Paved paradise and put up a parking lot. That's what the Celtics did with the sacred space where they won nine NBA championships.
Winning a title on their home court for the first time since 1986, the Celtics crushed the Lakers in Game 6 of the Finals last night, 131-92, for crown No. 17.
But nine of Boston's 17 flags were clinched in the old Boston Garden, which was torn down after TD Banknorth Garden (which has had multiple corporate names) was finished in 1995.
Nothing has been done with the empty space where all the great things happened. It's a parking lot for players and VIPs.
Here's the rundown on the first nine NBA titles won in Boston.1. April 13, 1957. Game 7. Celtics 125, Hawks 123 (double overtime). In many ways, the first one was the best one. Tom Heinsohn, whose greatness has been largely forgotten in his new career as a cartoonish television analyst, scored 37 points and snatched 23 rebounds in the finale. Bet he got some Tommy Points for that one. Fellow rookie Bill Russell chipped in with 19 points, 32 rebounds, and 5 blocks. The crowd was 13,909 (a magic number in Boston sports lore) and the winners' playoff shares were $1,681 per man.2. April 9, 1960. Game 7. Celtics 122, Hawks 103. Not much drama in this one. Ed Macauley, the man Boston traded for the rights to Russell, was coach of the Hawks. The big story of these playoffs was Russell outdueling MVP/Rookie of the Century Wilt Chamberlain in the first round (notice how these early titles were won in April? The Celtics didn't start their 2008 playoff run until April 20, more than eight weeks ago).3. April 11, 1961. Game 5. Celtics 121, Hawks 112. Bill Sharman's last game. Red Auerbach claimed, "This is the greatest team ever assembled," after the clincher and he had a good case. Nine players on the team had their numbers retired by the Celtics, and seven are in the Basketball Hall of Fame. Counting Red and owner Walter Brown, there are nine Hall of Famers in the 1960-61 Celtic team photo. Let's see Phil Jackson and Kobe Bryant top that.4. April 18, 1962. Game 7. Celtics 110, Lakers 107 (overtime). LA's Frank Selvy had a chance to win this one in regulation, but his shot rolled off the rim. "It could have been a Bill Buckner game for me," says Cousy, who was supposed to be covering Selvy. "I'd have gotten the blame." Frank Ramsey, Jim Loscutoff, Tom Sanders, and Heinsohn all fouled out, but Russell kept things together with 30 points and 40 rebounds in 53 minutes.5. April 26, 1964. Game 5. Celtics 105, Warriors 99. Too easy. It was Ramsey's last game, the first championship without Cousy, and the sixth straight for Auerbach and Friends. It was the first Russell-Chamberlain Finals matchup, and it wasn't close. Wilt scored 30 with 27 rebounds in the finale, but it wasn't enough to beat Russell.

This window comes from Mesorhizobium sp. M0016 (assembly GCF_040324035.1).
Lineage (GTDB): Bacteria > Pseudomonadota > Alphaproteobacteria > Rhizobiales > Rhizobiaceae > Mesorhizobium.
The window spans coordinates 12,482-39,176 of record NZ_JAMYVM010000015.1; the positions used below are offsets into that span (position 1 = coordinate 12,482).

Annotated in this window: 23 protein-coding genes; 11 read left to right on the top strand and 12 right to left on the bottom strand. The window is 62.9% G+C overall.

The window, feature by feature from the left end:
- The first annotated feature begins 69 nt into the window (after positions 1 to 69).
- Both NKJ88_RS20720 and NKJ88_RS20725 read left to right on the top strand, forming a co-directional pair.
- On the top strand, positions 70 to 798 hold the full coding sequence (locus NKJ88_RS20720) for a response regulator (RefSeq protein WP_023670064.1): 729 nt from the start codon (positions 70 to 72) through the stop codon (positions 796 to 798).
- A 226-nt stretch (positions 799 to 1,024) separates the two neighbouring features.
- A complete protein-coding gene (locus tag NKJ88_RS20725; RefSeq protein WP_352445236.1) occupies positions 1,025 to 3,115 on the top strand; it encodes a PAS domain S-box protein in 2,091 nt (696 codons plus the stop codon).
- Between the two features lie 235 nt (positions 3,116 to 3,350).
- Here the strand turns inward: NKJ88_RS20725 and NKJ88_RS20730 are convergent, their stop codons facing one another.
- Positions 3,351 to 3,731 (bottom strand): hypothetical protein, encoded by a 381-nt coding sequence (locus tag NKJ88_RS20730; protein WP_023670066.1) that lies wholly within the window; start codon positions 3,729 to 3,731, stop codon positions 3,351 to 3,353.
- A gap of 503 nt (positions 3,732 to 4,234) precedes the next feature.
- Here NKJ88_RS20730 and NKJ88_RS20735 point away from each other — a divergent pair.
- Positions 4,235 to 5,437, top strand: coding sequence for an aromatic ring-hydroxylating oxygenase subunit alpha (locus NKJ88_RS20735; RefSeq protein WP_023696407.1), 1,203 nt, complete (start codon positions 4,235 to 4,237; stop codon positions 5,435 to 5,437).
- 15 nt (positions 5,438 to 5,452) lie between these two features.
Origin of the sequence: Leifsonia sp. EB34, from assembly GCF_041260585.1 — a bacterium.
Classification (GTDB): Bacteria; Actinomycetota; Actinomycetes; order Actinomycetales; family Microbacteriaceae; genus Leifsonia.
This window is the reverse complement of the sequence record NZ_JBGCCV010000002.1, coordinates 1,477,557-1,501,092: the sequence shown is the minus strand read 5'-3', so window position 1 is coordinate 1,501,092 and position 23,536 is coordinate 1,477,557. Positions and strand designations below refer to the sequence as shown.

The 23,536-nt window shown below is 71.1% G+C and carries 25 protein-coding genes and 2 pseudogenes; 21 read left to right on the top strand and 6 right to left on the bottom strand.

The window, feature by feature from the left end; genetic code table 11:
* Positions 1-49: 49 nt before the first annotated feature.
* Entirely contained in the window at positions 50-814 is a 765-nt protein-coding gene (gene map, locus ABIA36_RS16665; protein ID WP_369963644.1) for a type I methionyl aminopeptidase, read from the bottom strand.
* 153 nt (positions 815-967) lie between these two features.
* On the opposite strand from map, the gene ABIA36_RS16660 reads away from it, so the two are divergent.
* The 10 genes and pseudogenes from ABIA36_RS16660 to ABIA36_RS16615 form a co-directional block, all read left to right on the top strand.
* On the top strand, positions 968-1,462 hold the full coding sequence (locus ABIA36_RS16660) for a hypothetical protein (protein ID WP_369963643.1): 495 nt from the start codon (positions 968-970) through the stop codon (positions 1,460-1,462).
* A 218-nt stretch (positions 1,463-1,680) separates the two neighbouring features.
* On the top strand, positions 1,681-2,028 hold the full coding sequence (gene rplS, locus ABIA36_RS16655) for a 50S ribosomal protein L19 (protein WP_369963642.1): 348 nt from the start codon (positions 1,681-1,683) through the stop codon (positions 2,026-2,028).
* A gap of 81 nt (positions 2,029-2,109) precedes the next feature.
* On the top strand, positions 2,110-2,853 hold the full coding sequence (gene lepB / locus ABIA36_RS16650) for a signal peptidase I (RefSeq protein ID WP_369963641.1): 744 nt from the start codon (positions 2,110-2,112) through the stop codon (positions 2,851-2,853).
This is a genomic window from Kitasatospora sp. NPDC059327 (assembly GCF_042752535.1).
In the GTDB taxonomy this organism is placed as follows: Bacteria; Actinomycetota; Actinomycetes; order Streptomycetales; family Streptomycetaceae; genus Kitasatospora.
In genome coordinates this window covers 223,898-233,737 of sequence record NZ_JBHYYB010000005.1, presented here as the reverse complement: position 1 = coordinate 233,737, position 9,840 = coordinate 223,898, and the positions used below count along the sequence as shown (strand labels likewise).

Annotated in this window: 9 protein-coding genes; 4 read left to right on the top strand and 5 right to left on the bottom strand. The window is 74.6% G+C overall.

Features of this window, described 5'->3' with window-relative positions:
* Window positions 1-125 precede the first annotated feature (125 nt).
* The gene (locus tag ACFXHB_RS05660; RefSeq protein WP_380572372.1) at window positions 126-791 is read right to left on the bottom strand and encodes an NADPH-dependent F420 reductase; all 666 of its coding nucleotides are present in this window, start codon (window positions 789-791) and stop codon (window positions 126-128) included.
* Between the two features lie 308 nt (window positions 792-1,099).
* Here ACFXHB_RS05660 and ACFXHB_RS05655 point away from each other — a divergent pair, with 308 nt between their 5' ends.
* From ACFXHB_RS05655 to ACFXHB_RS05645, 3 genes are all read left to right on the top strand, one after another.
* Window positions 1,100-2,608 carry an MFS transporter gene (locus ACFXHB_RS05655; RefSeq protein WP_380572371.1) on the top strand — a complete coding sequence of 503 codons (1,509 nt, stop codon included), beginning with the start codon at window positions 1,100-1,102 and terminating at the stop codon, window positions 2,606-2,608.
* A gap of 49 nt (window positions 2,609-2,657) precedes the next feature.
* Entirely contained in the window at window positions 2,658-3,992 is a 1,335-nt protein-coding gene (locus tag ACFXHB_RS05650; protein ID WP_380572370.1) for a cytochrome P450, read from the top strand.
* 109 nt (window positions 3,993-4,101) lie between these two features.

6. April 25, 1965. Game 5. Celtics 129, Lakers 96. The Celtics opened the fourth quarter with a 20-0 run. They outscored the Lakers, 72-48, in the second half. Russell later wrote, "We were not just beating this team. We were destroying it . . . It was my worst moment in sports. There was the horror of destruction, not the joy of winning." Red lit the cigar early in the fourth and tossed a fistful of monogrammed stogies into the crowd behind the Celtics bench. It was the first championship after the death of Brown.7. April 28, 1966. Game 7. Celtics 95, Lakers 93. Red's last game on the bench. Boston's eighth straight championship. Massachusetts Governor John Volpe lit Red's cigar with Boston leading by 6 and 16 seconds left. Russell played all 48 minutes, scoring 25 with 32 rebounds. Russell tossed Auerbach into the showers and Red emerged with his cigar still lit. When Auerbach got to his car after the game, he had a parking ticket.8. June 12, 1984. Game 7. Celtics 111, Lakers 102. Categorically, the worst moment of Pat Riley's basketball life. Cedric Maxwell told his teammates, "Hop on my back, boys," then carried the Celtics to championship No. 15 with 24 points, 8 rebounds, 8 assists. This was the last year of the 2-2-1-1-1 format, and everyone was weary from coast-to-coast travel. In the cramped locker room (Mayor Ray Flynn and his son were there), Red snarled, "You guys were talking about the Laker dynasty. Here's the only dynasty. Right here!" Nancy Parish celebrated by threatening to gouge out the eyeballs of Globe beat writer Dan Shaughnessy.9. June 8, 1986. Game 6. Celtics 114, Rockets 97. This one made the Celtics 50-1 at home for the season. Larry Bird had 29 points, 11 rebounds, and 12 assists as the crowd hooted Ralph Sampson (4 for 12 with zero free throws). It was 87-61 after three. Bill Walton's best moment in Boston. A true Garden party. Once again, Red made the "best ever" claim and again he was probably correct.
Those are the old memories of the old building. The Finals history of the new building was first written in June of 2008.
Dan Shaughnessy is a Globe columnist. He can be reached at firstname.lastname@example.org.
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